While previously retailers offered several wine varieties that were overwhelming for average customers who found it difficult and tiring to make a selection, the Yellow tail, however, made it easier for buyers by offering only to selections: Chardonnay white wine and Shiraz red wine, thereby streamlining its business model and minimizing inventory costs. Breaking industry convention by offering both wines in same shaped bottles allowed the firm to simplify its manufacturing process and significantly save on costs. Moreover, Casella made easy drinking wine that did not require years to develop thus allowing it to reduce costs further. Simplified packaging with bright eye catching colors and nontraditional labels made the product approachable for buyers as it was easy to understand and select. Whereas large companies invested heavily in marketing to develop their brand, Yellow Tail required no expensive promotional campaigns to poach sales from competitors, and expand the market by attracting non-wine drinkers.
By adopting BO thinking, Casella was therefore able to achieve profitable growth through differentiation and cost leadership, become the fastest growing brand in the US and Australia within 2 years, and overtake French and Italian wines. By 2003, it eventually became the bestselling red wine in the US.
Corporate strategy defines a company’s holistic growth and management direction pertaining to its various businesses, products and services. Business strategies, on the other hand, are established at the divisional levels and typically focus on enhancing the strategic business unit’s competitive position in its industry. Functional strategies aim to maximize resource productivity and are typically set by functional departments within each SBU to improve competencies and performance. (marketing book). The profitability of a company depends on three primary factors which include the price of a company’s products, the perceived value and attributes of a firm’s products or services such as performance, design, quality and after sales, and the costs of creating this value (slides)
Blue Ocean Strategy Canvas
Strategy Canvas allows firms to identify key success factors in its market that are important to customers and hence provide competitive advantage or disadvantage. By allowing the firm to assess the current situation in its market space and comprehend the factors that competitors invest in, the firm is able to analyse itself in relation to its existing competitors based on key competing factors explore routs to new market space and determine how to convert non-customers into customers by looking at the big picture. Depicted in a graphic form, the horizontal axis represents the range of factors while the vertical axis show the level at which these key factors are offered. The value curve, a key component of the canvas graphically plots the relative performance of companies in the known market space across the range of factors. This tool therefore enables firms to minimize competition and risk and maximize opportunity.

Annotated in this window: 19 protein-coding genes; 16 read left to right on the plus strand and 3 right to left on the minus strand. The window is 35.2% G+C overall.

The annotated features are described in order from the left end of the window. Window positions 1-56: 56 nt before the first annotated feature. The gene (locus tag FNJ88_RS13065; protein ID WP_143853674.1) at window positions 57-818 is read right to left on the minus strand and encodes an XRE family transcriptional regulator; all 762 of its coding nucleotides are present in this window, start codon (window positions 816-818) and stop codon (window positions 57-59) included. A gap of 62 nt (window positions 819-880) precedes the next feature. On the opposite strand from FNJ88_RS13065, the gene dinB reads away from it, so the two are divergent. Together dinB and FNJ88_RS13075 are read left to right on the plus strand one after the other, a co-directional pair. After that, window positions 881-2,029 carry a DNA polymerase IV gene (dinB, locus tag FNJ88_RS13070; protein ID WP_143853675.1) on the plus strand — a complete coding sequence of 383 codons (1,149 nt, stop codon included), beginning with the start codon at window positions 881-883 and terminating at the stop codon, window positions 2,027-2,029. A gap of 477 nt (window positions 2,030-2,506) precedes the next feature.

By having a drastically different value curve, a firm can create value innovation which involves tapping into new market by creating new factors where the customer’s requirements were previously not served. In addition, the firm can also surpass performance on industry factors where competitors are not doing very well.
Graph plots strategic profiles sing vlue curve of key competing fctors for companies within an industry.
Strategic Canvas of the wine Industry
Wineries across the industry focused on these factors to promote their brand as a unique beverage to wine connoisseurs, and be the first brand to come to consumers’ minds for special occasions. Despite the numerous offerings, the graph shows a convergence in the value curves of the competitors across the industry from the market’s perspective. Premium brand wines had the same strategic profile of high price, high quality, etc., followed a classic differentiation strategy, and were viewed by customers as different from budget wines in the same way. Similarly, budget wines also essentially had an identical strategic profile of low price, low quality across key industry factors, and were primarily seen as low cost players. Furthermore, the canvas depicts that the value curves of both wine categories have a basic shape that indicates the strategies used by these wine groups are very similar but at ‘different altitudes of offering levels.’
Eliminate-reduce-raise-create grid yellow tail
Grid filled in with action sof eliminating, reducing, raising and creating.
Breakaway from competition
BOs show how to align 3 strategy propositions of value, profit and people. Dveleop products and service sthat attracts buyers, enables the company to make a profit; motivate the people working for or with the company to execute the strategy. Alignment of these 3 propositions according to BOS ensure sorg takes a holistic approach to the formulation and execution of strategy.
By appealing to a whole new group of customers they were bale to break away from the competition by offering and unprecedented product experiences and reinventing user experience
Offered unprecedented utility, CDS created and invented new form of live entertainment- very different from traditional transportation means and at the same time eliminated many costly production methods and dramatically reduces cost structure, achieveing both differentiation and low cost